PART 2 OF THIS LIST IS COMING SOON!

Source: AITH

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4:51PM on 04/12/2007
First off, I enjoy QT movies. I own all of them except the Kill Bills because I'm waiting for the super special edition/combined version. That said, QT is probably the most over-rated and over-hyped person in Hollywood.

This list should actually be offensive to Robert Rodriquez. Shooting the scene for a dollar fee is love of film and loyalty? No. It's QT attaching himself to an incredibly awesome movie that RR got rolling and did just about everything for. That 4 minutes isn't the best
First off, I enjoy QT movies. I own all of them except the Kill Bills because I'm waiting for the super special edition/combined version. That said, QT is probably the most over-rated and over-hyped person in Hollywood.

This list should actually be offensive to Robert Rodriquez. Shooting the scene for a dollar fee is love of film and loyalty? No. It's QT attaching himself to an incredibly awesome movie that RR got rolling and did just about everything for. That 4 minutes isn't the best shot or best scene of Sin City anyways, and to think that is being way too into Tarantino or just not watching the whole movie. The whole one-dollar ploy was merely a way for QT to get some face time with Sin City and RR is the one who should be rewarded for being loyal for letting QT direct a scene that he could have handled at least as well.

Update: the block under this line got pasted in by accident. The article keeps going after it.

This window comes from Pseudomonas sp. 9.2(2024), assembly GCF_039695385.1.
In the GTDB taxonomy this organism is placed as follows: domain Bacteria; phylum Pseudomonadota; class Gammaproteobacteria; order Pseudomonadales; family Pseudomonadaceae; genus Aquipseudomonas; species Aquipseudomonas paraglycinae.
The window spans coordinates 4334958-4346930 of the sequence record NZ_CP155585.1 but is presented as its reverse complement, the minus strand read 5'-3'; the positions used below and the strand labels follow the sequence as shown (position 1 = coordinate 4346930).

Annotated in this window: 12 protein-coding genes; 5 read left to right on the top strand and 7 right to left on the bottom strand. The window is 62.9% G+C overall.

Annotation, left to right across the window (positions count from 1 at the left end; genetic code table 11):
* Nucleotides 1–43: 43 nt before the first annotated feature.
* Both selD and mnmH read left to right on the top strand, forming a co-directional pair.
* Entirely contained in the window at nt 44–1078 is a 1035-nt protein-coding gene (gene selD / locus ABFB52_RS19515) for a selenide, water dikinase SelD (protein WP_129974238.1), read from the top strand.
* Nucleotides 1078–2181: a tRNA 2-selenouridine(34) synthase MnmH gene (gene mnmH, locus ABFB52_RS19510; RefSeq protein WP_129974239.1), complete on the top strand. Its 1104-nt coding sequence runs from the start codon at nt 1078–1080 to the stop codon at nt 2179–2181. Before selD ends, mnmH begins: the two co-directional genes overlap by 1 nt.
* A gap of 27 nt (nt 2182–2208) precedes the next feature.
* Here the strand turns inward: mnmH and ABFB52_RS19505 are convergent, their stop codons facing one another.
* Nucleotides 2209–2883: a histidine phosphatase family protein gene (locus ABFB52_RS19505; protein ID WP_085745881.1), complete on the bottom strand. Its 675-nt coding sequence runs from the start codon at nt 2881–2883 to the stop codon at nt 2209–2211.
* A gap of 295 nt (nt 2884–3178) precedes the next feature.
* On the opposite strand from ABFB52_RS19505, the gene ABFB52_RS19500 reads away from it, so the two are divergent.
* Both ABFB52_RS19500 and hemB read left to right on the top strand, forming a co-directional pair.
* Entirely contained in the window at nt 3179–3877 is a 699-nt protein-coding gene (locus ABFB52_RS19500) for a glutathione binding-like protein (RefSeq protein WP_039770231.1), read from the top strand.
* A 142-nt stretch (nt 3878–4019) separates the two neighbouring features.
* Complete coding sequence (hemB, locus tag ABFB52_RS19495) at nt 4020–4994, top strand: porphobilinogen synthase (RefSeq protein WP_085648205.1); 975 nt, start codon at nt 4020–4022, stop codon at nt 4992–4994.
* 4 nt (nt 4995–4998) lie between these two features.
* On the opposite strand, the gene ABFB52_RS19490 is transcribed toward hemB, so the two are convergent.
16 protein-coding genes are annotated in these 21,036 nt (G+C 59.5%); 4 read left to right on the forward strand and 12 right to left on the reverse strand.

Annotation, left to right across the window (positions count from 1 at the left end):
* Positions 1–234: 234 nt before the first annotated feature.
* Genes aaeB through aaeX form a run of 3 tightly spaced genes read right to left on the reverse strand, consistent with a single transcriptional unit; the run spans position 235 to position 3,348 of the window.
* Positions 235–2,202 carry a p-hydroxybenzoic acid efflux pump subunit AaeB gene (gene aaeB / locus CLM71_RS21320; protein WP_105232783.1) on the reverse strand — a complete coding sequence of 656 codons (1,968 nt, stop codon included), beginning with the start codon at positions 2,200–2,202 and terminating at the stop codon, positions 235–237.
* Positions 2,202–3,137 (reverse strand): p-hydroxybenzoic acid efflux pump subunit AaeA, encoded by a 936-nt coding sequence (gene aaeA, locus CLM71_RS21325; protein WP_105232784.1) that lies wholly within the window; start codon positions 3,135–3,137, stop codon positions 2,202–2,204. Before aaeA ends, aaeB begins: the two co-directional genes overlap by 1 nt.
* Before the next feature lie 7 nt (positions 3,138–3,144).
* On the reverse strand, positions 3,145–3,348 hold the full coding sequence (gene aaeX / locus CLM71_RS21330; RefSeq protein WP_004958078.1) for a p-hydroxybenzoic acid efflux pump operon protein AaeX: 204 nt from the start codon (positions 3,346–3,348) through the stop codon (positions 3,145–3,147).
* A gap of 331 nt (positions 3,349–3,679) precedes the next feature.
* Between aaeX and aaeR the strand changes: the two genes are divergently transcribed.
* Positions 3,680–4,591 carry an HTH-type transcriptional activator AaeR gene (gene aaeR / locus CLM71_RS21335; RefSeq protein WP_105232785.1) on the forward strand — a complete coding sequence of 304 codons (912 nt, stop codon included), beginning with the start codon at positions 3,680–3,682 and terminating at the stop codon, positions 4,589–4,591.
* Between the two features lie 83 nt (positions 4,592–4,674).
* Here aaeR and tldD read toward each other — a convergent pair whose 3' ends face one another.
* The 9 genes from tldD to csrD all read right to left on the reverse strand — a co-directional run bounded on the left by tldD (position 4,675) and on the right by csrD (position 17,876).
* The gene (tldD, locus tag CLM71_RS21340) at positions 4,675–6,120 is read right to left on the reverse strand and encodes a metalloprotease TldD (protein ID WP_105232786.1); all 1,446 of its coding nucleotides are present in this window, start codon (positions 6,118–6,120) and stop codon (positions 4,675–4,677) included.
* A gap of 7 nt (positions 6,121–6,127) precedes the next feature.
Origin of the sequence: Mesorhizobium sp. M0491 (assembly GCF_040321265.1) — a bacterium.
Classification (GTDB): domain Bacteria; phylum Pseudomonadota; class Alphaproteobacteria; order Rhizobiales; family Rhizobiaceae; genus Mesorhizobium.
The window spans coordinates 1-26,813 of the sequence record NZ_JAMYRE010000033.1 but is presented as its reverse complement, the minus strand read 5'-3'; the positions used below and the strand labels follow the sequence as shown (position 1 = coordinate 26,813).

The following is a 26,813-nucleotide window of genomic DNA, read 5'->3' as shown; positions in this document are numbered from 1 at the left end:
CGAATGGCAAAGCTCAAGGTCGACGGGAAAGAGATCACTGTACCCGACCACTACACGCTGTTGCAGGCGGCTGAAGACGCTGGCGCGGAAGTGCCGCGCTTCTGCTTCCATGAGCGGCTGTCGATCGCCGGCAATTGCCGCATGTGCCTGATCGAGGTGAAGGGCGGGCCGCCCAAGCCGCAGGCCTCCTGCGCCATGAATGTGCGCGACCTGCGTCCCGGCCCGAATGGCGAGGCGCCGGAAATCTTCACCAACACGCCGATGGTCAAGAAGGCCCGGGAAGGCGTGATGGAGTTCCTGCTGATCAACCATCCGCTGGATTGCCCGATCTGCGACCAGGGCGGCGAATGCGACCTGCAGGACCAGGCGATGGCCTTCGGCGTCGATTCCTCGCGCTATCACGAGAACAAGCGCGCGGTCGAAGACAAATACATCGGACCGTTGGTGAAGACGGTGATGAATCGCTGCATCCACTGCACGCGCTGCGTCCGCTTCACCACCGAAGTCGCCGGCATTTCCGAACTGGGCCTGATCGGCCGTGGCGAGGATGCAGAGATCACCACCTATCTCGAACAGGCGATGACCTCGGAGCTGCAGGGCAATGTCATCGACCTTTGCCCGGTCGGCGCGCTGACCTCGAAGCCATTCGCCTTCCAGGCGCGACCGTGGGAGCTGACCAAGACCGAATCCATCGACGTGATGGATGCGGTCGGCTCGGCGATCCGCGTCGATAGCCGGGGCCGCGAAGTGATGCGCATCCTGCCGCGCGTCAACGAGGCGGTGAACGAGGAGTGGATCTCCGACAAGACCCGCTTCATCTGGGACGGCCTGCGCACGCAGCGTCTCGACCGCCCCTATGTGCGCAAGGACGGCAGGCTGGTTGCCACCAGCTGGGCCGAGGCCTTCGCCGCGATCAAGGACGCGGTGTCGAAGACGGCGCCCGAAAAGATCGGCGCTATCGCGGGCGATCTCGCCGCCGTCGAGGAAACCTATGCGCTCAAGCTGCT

Same with Dusk til Dawn. It's basically stated that RR could not direct a tense scene without the "creative control" of Tarantino. That would offend me if it were my movie.

As for Resevoir Dogs, the scene is humorous and interesting, but like all of Tarantino's "clever" writing does absolutely nothing to advance the plot and barely gives insight to the characters, a point which you will argue and I will only half-concede that it does show Mr. Pink's neuroticness, though I think the scene owes its success to the acting, not necessarily the writing.

All of this said I do agree QT is, in general, a very talented individual, though his own ego has grown well beyond his talent (see Death Proof for reference) and a huge part of the reason is that critics and fans suck him off no matter what.

I personally refuse to bow down to the man and I only give credit where it is actually due.
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2:04PM on 04/12/2007

For you true romance fans

Sorry guys, as great as True Romance is, I tried to stick to movies Q.T directed as opposed to just wrote. (From Dusk til Dawn was the only exception...) But I do agree with you guys that it is a f*cking classic!
Sorry guys, as great as True Romance is, I tried to stick to movies Q.T directed as opposed to just wrote. (From Dusk til Dawn was the only exception...) But I do agree with you guys that it is a f*cking classic!
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1:24PM on 04/12/2007

TRUE ROMANCE

TRUE ROMANCE!!! WALKEN AND HOPPER SCENE IN A FUCKING CLASSIC!!!
TRUE ROMANCE!!! WALKEN AND HOPPER SCENE IN A FUCKING CLASSIC!!!
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11:10AM on 04/12/2007
I am in full agreement with Halloweenman. True Romance is a must. At least the Hopper and Walken scene is required but don't forget Val Kilmer's role, he was awesome too.
I am in full agreement with Halloweenman. True Romance is a must. At least the Hopper and Walken scene is required but don't forget Val Kilmer's role, he was awesome too.
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7:55AM on 04/12/2007

True Romance

I hope and pray! you put True Romance in your top 5. I love your list so far. I think True Romance is the must underated Tarantino film. The Hopper and Walken sence is just gold
I hope and pray! you put True Romance in your top 5. I love your list so far. I think True Romance is the must underated Tarantino film. The Hopper and Walken sence is just gold